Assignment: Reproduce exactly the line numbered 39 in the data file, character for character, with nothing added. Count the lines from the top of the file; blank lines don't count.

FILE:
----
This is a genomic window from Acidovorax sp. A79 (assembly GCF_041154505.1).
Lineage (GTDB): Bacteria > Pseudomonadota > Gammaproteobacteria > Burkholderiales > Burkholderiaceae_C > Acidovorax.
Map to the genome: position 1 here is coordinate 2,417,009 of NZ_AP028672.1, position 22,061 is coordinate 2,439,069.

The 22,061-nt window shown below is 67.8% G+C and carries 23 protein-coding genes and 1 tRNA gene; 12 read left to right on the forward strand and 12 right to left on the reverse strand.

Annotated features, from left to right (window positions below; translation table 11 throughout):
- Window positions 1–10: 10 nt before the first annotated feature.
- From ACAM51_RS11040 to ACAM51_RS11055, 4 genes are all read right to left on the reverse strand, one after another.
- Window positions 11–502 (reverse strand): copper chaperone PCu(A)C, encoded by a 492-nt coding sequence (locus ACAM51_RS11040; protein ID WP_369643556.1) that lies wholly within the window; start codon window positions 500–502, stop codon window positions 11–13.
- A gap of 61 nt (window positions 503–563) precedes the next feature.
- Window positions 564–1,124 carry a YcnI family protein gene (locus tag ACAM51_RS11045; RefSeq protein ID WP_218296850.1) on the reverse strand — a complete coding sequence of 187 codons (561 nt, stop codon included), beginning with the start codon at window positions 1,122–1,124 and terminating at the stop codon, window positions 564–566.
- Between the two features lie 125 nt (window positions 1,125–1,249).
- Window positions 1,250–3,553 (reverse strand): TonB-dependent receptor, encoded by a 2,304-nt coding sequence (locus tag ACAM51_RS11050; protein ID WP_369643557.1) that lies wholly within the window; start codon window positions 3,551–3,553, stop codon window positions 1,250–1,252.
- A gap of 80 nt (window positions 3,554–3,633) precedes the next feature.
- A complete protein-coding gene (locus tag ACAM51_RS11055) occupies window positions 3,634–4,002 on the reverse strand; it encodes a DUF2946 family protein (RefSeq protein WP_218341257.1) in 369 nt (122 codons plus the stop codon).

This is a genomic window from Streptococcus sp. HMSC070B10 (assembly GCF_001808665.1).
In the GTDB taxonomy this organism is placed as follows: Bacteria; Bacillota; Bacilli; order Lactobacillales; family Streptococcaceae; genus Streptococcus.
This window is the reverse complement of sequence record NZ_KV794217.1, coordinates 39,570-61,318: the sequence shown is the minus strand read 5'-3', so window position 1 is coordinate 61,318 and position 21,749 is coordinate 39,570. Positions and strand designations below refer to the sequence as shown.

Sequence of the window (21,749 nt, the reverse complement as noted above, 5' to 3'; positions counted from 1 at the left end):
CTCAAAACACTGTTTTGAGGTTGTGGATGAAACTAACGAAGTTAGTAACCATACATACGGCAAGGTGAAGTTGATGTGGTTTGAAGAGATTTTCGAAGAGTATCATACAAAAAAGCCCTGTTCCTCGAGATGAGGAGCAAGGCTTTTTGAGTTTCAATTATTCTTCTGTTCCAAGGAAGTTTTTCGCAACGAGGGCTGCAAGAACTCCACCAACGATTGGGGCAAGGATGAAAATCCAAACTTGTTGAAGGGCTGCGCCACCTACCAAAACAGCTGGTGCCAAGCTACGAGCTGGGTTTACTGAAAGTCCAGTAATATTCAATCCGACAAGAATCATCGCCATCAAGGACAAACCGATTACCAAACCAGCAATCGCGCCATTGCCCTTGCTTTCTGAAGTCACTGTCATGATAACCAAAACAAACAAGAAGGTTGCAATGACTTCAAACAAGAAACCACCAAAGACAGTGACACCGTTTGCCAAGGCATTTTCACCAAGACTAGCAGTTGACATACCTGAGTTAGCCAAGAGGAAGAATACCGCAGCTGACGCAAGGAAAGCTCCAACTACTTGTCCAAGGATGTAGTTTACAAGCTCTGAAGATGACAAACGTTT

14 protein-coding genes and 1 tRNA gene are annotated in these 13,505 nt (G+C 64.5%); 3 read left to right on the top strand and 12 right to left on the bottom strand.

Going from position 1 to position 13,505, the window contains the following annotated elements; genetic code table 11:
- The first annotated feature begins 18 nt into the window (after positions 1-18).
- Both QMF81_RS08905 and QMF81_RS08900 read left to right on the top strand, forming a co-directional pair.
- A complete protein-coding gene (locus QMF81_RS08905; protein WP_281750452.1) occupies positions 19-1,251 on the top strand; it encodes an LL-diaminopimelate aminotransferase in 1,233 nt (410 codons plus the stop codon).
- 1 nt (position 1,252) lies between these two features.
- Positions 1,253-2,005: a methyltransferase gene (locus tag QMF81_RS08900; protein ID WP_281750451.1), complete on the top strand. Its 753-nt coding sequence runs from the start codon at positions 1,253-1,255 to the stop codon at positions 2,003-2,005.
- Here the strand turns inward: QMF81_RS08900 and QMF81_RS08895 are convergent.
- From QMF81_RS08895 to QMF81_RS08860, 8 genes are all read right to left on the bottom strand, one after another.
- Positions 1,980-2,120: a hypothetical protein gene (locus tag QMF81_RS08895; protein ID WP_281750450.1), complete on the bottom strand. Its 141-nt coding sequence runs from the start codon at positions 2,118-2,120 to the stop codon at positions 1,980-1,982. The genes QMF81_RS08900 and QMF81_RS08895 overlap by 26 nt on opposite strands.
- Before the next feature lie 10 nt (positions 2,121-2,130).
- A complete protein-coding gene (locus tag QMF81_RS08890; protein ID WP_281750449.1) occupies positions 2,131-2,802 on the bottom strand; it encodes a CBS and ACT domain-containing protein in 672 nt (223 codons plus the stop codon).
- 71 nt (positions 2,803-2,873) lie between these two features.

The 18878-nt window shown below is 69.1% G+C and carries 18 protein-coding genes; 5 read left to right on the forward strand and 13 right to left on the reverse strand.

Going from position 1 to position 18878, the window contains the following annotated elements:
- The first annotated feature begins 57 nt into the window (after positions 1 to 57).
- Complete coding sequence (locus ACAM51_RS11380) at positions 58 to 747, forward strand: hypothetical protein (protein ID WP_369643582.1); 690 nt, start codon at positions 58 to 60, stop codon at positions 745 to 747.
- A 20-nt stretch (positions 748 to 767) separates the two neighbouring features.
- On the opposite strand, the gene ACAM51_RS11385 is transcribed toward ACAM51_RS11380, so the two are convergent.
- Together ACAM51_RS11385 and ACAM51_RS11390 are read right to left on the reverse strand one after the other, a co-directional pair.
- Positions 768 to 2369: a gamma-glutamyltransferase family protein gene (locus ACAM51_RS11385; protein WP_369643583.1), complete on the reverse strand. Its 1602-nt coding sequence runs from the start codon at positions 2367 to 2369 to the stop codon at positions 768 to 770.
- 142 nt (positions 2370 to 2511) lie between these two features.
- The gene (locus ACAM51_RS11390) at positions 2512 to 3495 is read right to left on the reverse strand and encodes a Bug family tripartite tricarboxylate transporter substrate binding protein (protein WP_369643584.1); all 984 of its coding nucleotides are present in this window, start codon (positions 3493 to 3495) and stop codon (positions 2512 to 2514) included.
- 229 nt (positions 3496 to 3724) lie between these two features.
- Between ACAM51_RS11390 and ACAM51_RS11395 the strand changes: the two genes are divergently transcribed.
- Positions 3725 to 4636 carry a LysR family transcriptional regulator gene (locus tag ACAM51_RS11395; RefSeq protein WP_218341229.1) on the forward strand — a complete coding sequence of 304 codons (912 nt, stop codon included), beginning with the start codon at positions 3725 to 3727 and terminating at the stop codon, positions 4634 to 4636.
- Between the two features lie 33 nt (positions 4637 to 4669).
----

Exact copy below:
- Together ACAM51_RS11385 and ACAM51_RS11390 are read right to left on the reverse strand one after the other, a co-directional pair.